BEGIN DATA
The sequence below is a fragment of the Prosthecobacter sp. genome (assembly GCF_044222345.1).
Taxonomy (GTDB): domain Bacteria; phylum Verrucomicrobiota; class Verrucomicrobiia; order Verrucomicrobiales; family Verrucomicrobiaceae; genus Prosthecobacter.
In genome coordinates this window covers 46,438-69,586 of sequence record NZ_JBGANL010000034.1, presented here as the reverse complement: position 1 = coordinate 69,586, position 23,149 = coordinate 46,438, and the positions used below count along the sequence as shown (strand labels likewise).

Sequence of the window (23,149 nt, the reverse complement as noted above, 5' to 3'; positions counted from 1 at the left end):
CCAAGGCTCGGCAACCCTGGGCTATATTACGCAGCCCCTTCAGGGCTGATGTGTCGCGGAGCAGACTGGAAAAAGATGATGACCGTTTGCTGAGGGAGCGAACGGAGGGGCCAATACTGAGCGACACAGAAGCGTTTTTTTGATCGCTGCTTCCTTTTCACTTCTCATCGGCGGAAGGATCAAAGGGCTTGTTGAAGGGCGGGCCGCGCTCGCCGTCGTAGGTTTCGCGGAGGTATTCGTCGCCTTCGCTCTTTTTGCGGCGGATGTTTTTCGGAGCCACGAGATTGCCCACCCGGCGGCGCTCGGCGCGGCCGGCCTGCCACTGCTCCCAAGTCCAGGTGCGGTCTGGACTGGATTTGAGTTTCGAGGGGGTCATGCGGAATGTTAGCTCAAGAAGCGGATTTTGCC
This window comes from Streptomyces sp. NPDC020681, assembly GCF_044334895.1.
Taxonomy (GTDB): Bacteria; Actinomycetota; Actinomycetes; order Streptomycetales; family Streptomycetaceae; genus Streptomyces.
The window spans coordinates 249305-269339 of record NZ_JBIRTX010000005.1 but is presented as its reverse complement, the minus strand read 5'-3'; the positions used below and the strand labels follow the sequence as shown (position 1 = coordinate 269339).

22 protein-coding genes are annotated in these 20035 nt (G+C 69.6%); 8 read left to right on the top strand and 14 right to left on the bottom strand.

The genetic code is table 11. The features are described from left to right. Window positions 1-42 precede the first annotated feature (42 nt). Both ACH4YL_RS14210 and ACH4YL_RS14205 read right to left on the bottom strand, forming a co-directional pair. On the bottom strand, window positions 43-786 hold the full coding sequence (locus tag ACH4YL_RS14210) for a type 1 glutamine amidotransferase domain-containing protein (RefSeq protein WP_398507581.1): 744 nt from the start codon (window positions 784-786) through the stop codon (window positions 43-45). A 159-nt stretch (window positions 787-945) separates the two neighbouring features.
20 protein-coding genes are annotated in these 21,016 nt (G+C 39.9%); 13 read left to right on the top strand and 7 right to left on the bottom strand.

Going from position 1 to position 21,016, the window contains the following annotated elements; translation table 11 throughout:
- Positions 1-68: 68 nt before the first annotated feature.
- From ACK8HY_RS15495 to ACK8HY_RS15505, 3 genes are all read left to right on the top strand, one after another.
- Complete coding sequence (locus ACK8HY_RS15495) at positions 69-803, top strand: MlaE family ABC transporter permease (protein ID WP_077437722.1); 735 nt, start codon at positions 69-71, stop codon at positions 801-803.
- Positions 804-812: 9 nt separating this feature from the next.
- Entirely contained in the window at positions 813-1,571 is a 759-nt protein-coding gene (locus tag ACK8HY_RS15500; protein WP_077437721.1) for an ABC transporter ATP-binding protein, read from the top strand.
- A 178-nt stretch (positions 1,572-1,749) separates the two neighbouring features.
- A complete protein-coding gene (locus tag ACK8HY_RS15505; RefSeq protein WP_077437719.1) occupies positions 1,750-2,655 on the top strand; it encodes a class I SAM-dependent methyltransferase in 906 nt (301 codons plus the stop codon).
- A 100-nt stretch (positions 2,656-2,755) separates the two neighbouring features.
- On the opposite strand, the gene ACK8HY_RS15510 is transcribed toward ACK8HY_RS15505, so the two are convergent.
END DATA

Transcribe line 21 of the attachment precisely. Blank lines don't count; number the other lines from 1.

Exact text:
- On the opposite strand, the gene ACK8HY_RS15510 is transcribed toward ACK8HY_RS15505, so the two are convergent.